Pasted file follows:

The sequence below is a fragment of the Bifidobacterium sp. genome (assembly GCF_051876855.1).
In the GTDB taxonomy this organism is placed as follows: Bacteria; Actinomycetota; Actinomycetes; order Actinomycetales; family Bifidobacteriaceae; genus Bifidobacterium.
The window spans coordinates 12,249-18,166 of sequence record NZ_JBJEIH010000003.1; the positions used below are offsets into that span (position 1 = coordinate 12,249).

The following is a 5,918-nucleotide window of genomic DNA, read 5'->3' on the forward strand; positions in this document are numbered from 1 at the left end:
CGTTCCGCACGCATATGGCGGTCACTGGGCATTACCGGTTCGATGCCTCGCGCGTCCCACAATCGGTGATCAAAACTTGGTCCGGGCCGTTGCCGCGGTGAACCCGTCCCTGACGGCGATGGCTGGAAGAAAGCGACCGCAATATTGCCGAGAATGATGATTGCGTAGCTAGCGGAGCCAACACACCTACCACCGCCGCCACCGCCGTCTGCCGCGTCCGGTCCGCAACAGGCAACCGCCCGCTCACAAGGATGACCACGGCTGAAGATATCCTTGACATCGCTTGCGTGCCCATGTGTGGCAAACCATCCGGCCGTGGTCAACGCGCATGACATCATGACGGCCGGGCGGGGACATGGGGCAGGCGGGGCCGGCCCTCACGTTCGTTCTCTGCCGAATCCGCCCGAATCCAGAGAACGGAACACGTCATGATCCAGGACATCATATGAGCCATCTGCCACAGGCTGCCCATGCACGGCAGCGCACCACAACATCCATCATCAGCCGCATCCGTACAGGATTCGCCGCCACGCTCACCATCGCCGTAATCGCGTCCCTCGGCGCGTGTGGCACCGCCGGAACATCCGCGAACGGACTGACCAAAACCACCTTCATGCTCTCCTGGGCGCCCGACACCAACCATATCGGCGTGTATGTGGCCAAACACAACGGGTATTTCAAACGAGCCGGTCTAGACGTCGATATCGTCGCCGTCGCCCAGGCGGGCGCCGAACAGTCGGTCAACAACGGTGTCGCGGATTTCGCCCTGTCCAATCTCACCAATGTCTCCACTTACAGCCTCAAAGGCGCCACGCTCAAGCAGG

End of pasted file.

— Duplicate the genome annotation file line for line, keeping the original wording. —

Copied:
The sequence below is a fragment of the Bifidobacterium sp. genome (assembly GCF_051876855.1).
In the GTDB taxonomy this organism is placed as follows: Bacteria; Actinomycetota; Actinomycetes; order Actinomycetales; family Bifidobacteriaceae; genus Bifidobacterium.
The window spans coordinates 12,249-18,166 of sequence record NZ_JBJEIH010000003.1; the positions used below are offsets into that span (position 1 = coordinate 12,249).

The following is a 5,918-nucleotide window of genomic DNA, read 5'->3' on the forward strand; positions in this document are numbered from 1 at the left end:
CGTTCCGCACGCATATGGCGGTCACTGGGCATTACCGGTTCGATGCCTCGCGCGTCCCACAATCGGTGATCAAAACTTGGTCCGGGCCGTTGCCGCGGTGAACCCGTCCCTGACGGCGATGGCTGGAAGAAAGCGACCGCAATATTGCCGAGAATGATGATTGCGTAGCTAGCGGAGCCAACACACCTACCACCGCCGCCACCGCCGTCTGCCGCGTCCGGTCCGCAACAGGCAACCGCCCGCTCACAAGGATGACCACGGCTGAAGATATCCTTGACATCGCTTGCGTGCCCATGTGTGGCAAACCATCCGGCCGTGGTCAACGCGCATGACATCATGACGGCCGGGCGGGGACATGGGGCAGGCGGGGCCGGCCCTCACGTTCGTTCTCTGCCGAATCCGCCCGAATCCAGAGAACGGAACACGTCATGATCCAGGACATCATATGAGCCATCTGCCACAGGCTGCCCATGCACGGCAGCGCACCACAACATCCATCATCAGCCGCATCCGTACAGGATTCGCCGCCACGCTCACCATCGCCGTAATCGCGTCCCTCGGCGCGTGTGGCACCGCCGGAACATCCGCGAACGGACTGACCAAAACCACCTTCATGCTCTCCTGGGCGCCCGACACCAACCATATCGGCGTGTATGTGGCCAAACACAACGGGTATTTCAAACGAGCCGGTCTAGACGTCGATATCGTCGCCGTCGCCCAGGCGGGCGCCGAACAGTCGGTCAACAACGGTGTCGCGGATTTCGCCCTGTCCAATCTCACCAATGTCTCCACTTACAGCCTCAAAGGCGCCACGCTCAAGCAGG